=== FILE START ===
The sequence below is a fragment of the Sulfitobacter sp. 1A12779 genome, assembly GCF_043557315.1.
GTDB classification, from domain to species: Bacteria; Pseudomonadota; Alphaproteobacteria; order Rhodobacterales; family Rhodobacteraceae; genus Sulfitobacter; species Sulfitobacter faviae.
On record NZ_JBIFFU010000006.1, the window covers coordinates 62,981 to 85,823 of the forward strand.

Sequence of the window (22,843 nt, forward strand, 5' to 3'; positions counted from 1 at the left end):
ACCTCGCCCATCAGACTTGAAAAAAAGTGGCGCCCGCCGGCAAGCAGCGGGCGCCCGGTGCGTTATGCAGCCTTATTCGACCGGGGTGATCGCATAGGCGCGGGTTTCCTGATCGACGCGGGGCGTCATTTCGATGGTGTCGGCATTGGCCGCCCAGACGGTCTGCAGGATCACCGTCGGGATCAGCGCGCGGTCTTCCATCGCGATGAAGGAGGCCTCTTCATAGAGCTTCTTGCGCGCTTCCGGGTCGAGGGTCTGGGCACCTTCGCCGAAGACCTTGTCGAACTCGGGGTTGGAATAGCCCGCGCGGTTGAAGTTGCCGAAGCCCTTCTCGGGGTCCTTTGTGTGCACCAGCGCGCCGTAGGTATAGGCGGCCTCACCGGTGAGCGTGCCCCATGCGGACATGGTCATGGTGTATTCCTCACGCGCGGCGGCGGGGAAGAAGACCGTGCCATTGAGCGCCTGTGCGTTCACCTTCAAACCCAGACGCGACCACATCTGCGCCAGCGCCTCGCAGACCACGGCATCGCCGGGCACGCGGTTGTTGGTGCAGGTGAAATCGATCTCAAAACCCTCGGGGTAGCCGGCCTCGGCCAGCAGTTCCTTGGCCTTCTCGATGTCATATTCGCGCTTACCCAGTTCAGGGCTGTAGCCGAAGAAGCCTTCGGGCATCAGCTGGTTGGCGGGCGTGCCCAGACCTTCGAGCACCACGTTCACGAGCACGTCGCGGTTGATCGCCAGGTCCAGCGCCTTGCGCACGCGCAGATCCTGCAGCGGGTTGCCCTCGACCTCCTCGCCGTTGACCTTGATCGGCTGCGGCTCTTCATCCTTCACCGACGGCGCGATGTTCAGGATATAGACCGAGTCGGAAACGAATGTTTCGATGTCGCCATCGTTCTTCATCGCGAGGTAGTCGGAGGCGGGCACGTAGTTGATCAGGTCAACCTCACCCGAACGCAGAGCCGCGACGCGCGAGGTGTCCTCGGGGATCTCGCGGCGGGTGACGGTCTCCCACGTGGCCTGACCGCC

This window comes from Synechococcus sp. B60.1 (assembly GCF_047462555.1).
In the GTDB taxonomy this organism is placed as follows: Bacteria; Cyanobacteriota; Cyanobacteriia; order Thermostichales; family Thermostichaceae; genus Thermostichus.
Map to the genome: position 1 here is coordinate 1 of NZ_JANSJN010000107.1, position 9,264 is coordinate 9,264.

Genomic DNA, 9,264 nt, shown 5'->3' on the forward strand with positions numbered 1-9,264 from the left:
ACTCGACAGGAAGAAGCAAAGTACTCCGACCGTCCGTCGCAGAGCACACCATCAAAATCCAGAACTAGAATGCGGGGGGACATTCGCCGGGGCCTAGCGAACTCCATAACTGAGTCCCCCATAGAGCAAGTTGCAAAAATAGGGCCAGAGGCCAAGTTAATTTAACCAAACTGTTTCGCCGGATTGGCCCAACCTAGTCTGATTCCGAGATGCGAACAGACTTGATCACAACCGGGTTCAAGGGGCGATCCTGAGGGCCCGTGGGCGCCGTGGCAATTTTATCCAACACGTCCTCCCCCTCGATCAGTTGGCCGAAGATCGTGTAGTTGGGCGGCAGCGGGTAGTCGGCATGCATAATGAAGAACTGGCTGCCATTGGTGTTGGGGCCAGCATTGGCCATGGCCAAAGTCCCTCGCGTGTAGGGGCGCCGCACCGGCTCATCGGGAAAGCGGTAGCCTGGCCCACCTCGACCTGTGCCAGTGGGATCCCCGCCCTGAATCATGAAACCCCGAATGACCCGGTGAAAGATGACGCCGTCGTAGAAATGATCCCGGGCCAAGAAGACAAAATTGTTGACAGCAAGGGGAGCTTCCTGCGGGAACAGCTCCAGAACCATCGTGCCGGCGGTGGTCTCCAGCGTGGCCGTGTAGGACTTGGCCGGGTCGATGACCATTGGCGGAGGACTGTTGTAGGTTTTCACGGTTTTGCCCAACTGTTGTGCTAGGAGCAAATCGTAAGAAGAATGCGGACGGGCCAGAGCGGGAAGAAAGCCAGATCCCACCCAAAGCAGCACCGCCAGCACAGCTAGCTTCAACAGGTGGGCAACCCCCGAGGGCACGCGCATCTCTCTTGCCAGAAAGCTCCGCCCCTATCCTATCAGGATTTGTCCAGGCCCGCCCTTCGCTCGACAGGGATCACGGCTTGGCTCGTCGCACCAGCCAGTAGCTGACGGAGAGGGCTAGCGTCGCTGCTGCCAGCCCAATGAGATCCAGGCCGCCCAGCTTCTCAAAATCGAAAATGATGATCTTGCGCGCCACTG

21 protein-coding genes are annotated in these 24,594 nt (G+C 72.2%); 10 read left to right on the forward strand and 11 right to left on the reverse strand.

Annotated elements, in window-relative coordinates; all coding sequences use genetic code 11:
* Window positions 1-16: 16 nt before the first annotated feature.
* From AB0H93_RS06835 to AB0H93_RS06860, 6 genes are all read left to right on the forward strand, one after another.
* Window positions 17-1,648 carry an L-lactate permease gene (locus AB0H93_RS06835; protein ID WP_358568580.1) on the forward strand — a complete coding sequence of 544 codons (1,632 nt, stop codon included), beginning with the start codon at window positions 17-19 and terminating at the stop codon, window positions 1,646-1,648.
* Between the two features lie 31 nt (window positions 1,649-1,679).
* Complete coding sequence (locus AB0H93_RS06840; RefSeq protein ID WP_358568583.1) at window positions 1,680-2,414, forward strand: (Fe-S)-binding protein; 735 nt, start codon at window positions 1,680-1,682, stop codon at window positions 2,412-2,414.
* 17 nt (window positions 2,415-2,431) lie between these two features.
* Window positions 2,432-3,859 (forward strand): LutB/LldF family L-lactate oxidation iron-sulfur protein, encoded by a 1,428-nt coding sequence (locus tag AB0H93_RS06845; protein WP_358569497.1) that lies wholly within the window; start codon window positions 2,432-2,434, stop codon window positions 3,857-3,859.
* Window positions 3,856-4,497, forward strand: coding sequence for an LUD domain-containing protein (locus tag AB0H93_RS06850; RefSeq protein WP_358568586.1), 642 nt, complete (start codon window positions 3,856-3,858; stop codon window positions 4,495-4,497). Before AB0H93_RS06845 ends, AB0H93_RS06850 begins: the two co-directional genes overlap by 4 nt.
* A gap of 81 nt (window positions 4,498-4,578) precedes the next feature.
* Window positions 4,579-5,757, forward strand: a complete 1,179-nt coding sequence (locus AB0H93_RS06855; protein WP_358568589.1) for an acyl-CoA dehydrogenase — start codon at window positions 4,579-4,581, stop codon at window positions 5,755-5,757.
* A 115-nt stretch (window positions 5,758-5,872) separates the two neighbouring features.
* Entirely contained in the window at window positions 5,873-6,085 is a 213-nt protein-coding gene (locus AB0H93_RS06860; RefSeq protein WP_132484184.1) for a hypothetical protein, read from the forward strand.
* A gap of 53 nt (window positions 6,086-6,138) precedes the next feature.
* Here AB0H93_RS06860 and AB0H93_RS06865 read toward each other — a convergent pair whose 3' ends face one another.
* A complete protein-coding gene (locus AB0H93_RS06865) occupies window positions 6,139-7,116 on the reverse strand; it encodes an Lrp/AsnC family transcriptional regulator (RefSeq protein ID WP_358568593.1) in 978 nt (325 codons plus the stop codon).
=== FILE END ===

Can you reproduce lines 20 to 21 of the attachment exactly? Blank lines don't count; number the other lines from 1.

* Window positions 3,856-4,497, forward strand: coding sequence for an LUD domain-containing protein (locus tag AB0H93_RS06850; RefSeq protein WP_358568586.1), 642 nt, complete (start codon window positions 3,856-3,858; stop codon window positions 4,495-4,497). Before AB0H93_RS06845 ends, AB0H93_RS06850 begins: the two co-directional genes overlap by 4 nt.
* A gap of 81 nt (window positions 4,498-4,578) precedes the next feature.